Main Aspects of Violence Against Women and Girls with Disabilities (Georgia)
Madona Kharebava (she/her)
(Sponsored by Robert H. Smith School of Business)
2021 Disability Summit
April 14, 2021 – 12:45 PM-1:20 PM
We are living in a very dynamic unfair world, where human rights and fighting against violence are only declared, however not implemented. The situation is sharper when it concerns women and girls with disabilities.
The goal of my proposal is to introduce evaluation processes regarding this unresolved issue. Prevailing gender stereotypes, avoidance, and society’s ignorance of these problems in Georgia have created crucial barriers, which are still overlooked and less prioritized by the country. Despite significant steps forward for achieving gender equality and democratization of society, this issue has not become the topic of public discourse.
Lack of political will and low public awareness in all levels of society (public and private sector) impede the process of rehabilitation and integration of women and girls with disabilities in ruling strata in urban and rural areas.
After the ratification of the UN Convention on the Rights of People with Disabilities and the Council of Europe Convention on Preventing and Combating Violence Against Women and Domestic Violence (Istanbul Convention) by Georgia, significant progress has not been made in the country. It should be noted that civil society activities are not efficient, because they capture varieties of specific projects, are dependent on grants, and are unable to maintain stability. The voice of women and girls with disabilities during the COVID-19 crisis is difficult to be heard, hence, they are being forgotten by people.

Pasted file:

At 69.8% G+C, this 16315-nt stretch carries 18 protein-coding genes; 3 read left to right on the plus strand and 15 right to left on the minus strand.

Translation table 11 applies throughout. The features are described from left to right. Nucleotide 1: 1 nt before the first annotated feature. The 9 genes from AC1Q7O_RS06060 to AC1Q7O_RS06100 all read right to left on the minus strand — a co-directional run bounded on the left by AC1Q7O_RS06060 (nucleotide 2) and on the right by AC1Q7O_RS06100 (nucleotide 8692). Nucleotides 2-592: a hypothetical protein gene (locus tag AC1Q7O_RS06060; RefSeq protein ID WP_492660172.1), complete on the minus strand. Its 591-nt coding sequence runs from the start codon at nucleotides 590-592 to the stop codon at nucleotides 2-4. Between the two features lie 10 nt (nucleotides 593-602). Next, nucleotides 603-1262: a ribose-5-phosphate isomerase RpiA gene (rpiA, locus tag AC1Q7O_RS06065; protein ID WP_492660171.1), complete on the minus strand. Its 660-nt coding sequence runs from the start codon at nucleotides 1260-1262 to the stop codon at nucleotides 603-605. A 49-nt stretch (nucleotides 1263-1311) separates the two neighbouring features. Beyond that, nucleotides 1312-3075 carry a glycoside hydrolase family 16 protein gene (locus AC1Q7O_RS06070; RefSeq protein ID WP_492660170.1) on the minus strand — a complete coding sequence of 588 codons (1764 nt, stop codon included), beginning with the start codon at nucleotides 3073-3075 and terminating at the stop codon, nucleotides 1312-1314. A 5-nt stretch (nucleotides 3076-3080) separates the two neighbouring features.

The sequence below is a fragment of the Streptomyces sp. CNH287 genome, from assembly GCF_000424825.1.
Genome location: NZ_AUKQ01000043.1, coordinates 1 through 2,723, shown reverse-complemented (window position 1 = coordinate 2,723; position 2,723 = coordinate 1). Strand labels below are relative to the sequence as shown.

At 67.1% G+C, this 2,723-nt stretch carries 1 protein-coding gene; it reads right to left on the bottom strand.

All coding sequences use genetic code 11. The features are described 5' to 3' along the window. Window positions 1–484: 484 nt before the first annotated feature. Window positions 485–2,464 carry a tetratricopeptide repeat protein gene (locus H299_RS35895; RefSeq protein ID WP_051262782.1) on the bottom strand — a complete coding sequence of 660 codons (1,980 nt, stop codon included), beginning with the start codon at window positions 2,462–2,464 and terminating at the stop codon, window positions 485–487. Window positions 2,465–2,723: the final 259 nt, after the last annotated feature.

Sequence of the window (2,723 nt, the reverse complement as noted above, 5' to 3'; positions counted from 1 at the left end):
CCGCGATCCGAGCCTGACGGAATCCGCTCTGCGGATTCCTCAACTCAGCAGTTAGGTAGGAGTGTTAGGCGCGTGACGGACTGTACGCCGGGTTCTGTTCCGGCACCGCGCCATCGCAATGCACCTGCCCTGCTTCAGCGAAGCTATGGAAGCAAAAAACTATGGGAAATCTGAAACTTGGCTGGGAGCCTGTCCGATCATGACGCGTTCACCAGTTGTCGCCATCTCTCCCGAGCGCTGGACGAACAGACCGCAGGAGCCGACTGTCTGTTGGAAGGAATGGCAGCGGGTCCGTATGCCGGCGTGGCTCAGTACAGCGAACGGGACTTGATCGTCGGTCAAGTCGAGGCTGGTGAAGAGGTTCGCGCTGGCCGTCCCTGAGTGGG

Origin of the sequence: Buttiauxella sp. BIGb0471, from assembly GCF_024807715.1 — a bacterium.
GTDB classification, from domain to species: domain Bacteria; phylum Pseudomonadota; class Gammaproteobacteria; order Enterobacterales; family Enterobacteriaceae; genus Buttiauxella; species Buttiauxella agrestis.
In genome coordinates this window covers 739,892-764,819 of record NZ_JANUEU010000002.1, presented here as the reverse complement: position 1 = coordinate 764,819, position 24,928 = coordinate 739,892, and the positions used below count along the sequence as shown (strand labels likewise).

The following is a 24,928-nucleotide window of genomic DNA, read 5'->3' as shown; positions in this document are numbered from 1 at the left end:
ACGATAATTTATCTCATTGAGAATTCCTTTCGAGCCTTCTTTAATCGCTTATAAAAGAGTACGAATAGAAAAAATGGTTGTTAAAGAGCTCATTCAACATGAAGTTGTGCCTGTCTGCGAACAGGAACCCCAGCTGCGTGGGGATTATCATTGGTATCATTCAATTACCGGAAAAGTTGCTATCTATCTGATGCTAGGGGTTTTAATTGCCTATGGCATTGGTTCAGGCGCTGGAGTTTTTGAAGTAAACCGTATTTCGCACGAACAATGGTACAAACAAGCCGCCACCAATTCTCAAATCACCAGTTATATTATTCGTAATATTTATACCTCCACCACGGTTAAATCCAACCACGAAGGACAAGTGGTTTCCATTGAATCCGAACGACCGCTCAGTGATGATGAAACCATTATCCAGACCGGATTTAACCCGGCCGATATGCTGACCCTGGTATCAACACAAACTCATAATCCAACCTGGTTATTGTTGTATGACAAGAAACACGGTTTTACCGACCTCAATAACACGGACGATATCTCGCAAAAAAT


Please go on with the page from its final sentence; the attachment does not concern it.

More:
Inclusion, Integration, Cooperation, and Consolidation of all stakeholders for achieving justice should be an obligation of the citizens of Georgia.
Ms. Madona Kharebava is a founder and a head of the “Association of Disabled Women and Mothers of Disabled Children (DEA),” which works with the civil society and local communities to enhance the capacities of women and girls in different regions of Georgia, particularly nearby the occupied territory of Abkhazia. For more than 20 years she has been working on gender equality issues , supporting women’s rights initiatives through educational activities, capacity building and awareness raising. She has been involved in the elaboration of the legislative base on gender issues in the country: The Anti-domestic Violence Law, (2006), the Gender Equality Law (2010), Labor Law (2006), recommendations concerning the increase in women’s status in Georgia. She has led many projects on the rights of persons with disabilities, girls and women in cooperation with many stakeholders. She is the author of many publications and researches related to these issues. Ms. Madona Kharebava has participated in the implementation of the UN Convention on the Rights of Persons with Disabilities, a systemic and targeted strategy to combat violence against people with disabilities, especially women and girls. She has graduated from the Physics faculty of IIvane Javakishili Tbilisi University, where she obtained a master’s degree. Prior to founding the association DEA, Madonna was working as a high school teacher of Physics and Astronomy.